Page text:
Why do Leaves Change Colors in the Fall?

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The fall is a great season to learn more about the trees around you. As we paddle, we are realizing that we can learn a lot about the forest by the colored leaves we are seeing. As we look at a hillside of trees with white bark and yellow leaves, we can tell that those are most likely birch or aspen trees. Many hilltops here have trees with red leaves. They are most likely maples. Sometimes we see red leaves that are darker– almost brown. These are oaks. Then there are trees that are still green. They have needles instead of leaves. Do you know why some trees lose their leaves in the fall? What is the difference between trees that lose their leaves and trees that keep their needles?

Why do some trees lose their leaves?
Basically, some trees lose their leaves in the fall to save water and energy. Losing their leaves helps these trees survive the cold, dry  winter weather. Did you know that trees use sunlight to make their food, or energy? Plants use a process called photosynthesis to convert sunlight into energy. Leaves are kind of like their solar panels, playing an important role in capturing the energy from the sun.
In the warm seasons, trees use sunlight, air and water to make their food. During that process, a tree loses water through tiny holes in the leaves. The air is cold and dry in the winter. If trees kept their leaves, they would not be able to get enough water to replace what they lose through the leaves. So trees seal the spots where leaves grow. No water can pass in or out. This causes the leaves to dry up and fall off. When warm air and water return in the spring, trees will grow new leaves.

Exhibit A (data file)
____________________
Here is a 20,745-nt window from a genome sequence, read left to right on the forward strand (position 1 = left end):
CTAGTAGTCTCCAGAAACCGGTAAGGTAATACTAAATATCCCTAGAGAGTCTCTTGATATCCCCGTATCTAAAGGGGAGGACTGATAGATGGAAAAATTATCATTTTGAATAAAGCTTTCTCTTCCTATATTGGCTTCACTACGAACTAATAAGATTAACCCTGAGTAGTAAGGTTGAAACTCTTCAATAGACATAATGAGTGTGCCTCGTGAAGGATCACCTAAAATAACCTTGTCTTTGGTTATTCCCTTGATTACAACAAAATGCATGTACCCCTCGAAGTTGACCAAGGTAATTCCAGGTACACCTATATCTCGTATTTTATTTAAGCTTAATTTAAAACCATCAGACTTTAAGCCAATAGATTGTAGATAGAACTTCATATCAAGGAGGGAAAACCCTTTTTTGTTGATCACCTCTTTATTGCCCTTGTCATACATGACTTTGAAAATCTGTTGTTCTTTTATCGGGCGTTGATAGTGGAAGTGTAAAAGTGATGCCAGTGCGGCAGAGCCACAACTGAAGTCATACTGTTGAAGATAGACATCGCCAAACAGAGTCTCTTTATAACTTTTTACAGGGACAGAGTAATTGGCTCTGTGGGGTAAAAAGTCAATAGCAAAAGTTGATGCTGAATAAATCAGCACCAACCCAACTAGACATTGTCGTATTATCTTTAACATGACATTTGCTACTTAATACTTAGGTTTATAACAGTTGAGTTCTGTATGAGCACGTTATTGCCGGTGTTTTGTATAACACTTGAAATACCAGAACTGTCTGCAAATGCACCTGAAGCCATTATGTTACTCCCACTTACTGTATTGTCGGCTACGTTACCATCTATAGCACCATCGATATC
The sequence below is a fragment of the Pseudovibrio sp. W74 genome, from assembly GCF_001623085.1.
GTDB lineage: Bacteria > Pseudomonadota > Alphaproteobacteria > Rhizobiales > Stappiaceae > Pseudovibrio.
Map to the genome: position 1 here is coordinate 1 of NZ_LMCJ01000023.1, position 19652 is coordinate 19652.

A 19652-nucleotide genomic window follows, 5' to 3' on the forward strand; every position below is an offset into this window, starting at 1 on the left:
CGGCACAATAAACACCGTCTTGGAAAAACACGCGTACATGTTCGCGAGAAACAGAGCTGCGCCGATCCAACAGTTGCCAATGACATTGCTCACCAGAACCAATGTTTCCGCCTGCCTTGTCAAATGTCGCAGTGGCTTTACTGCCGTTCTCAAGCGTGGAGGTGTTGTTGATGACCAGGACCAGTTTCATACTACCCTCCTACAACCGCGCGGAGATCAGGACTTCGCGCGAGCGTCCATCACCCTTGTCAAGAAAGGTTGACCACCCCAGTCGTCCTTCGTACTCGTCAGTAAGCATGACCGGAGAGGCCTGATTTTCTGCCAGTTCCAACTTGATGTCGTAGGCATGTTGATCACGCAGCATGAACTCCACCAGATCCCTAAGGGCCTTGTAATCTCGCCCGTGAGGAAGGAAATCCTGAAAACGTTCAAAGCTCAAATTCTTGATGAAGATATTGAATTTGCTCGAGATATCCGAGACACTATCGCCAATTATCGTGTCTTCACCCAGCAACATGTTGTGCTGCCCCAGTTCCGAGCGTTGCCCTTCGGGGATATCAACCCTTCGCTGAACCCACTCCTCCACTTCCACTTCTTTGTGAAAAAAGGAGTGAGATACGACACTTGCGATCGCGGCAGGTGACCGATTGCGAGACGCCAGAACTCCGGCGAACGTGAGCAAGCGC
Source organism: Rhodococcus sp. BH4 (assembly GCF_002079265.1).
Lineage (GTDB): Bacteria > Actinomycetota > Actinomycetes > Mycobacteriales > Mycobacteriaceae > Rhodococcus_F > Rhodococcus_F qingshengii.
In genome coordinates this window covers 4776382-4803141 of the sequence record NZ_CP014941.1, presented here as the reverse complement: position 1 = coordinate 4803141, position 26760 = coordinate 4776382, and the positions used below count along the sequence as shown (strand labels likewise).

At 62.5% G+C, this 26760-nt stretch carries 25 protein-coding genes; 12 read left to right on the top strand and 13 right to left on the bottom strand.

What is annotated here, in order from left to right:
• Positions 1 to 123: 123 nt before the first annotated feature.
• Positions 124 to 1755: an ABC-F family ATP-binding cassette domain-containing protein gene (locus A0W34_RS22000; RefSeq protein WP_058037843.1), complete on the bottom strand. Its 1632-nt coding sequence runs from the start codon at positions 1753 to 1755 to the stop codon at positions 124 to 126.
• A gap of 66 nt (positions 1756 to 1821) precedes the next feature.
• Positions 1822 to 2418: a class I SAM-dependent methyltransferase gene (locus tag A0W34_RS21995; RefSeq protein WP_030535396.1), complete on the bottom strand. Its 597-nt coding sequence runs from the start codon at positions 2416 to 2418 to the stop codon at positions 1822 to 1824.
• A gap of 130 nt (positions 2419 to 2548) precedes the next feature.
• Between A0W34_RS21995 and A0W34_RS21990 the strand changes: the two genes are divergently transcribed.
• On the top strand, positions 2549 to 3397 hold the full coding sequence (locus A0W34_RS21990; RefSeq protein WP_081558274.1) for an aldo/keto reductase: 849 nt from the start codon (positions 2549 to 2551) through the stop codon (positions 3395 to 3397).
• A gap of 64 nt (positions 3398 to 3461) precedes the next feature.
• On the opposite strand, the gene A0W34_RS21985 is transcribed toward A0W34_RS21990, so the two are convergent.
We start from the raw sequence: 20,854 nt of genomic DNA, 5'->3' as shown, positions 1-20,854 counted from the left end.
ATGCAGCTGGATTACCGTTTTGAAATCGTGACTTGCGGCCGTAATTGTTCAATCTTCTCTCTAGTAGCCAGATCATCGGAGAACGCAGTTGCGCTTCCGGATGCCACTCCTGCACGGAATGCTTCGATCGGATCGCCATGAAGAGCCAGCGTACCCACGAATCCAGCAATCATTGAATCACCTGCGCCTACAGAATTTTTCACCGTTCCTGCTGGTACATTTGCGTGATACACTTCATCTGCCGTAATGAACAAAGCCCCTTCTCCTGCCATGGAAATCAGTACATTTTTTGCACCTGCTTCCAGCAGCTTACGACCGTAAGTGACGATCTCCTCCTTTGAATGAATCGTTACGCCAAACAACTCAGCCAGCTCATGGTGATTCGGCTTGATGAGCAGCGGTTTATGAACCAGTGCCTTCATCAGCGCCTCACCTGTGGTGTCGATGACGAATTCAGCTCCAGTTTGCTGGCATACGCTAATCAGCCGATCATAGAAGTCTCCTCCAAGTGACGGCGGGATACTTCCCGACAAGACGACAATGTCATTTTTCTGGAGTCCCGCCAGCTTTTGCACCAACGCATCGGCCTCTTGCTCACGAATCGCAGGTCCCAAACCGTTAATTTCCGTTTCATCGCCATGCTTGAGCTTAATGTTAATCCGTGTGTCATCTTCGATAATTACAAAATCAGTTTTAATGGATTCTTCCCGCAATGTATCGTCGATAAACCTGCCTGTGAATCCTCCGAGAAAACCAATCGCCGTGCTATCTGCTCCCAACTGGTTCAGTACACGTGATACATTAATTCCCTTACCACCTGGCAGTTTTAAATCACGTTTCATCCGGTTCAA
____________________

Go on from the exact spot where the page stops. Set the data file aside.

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Why do leaves change from green to yellow, orange, or red before falling off?
Chlorophyll is a special chemical in the leaves that helps with photosynthesis. Chlorophyll is what makes leaves green. When leaves turn yellow, orange or red in the fall, that means there is no longer any chlorophyll in the leaves. There was a small amount of these other colors in the leaves before the fall, but the chlorophyll covered those colors up. You might want to do more research to figure out why a maple leaf turns red, but a birch leaf turns yellow!

How do trees “know” when to lose their leaves?
In a northern climate like this one, the amount of sunlight changes throughout the year. During the fall, this part of the Earth is getting less daylight. This means that the days are getting shorter and the weather is getting colder. It is the change in daylight that causes trees to start losing their leaves.
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Why do some trees stay green all year?
The trees that are still green have needles instead of leaves. Trees that lose their leaves in the fall are called deciduous trees. Trees that have needles and stay green all year are called evergreen or coniferous trees. The special needles of evergreen trees help the tree make food like the deciduous trees. The difference is that these needles are weather resistant.

In the Boundary Waters, we are on the very southern edge of the boreal forest. If you travel north from here, the trees of the boreal forest are mostly evergreens. If you travel south from here, you would see more deciduous trees. This explains why the forest we are in is called the Laurentian Mixed Forest. The forest is a mixture of deciduous and coniferous trees.

What about a tree with needles that fall off?

Did you know that there are some trees called deciduous conifers? We have one type of tree in this forest that has needles that turn yellow and fall off this time of year. This is actually my favorite type of tree. It is called a tamarack tree. Tamaracks like to grow in wet, boggy areas. Right now their needles are bright yellow. Soon, they will fall off. In the spring, they will grow new green needles.

Types of trees
There are so many interesting type of trees here. The deciduous trees are birch, aspen, maple, ash, and oak. The coniferous trees are white pine, red pine, jack pine, cedar, spruce, and fir. The one deciduous conifer here is the tamarack. What kinds of trees do you have near your house? Are they deciduous or coniferous? If they are deciduous, what color are their leaves now? The fall is such an interesting time to learn about trees!
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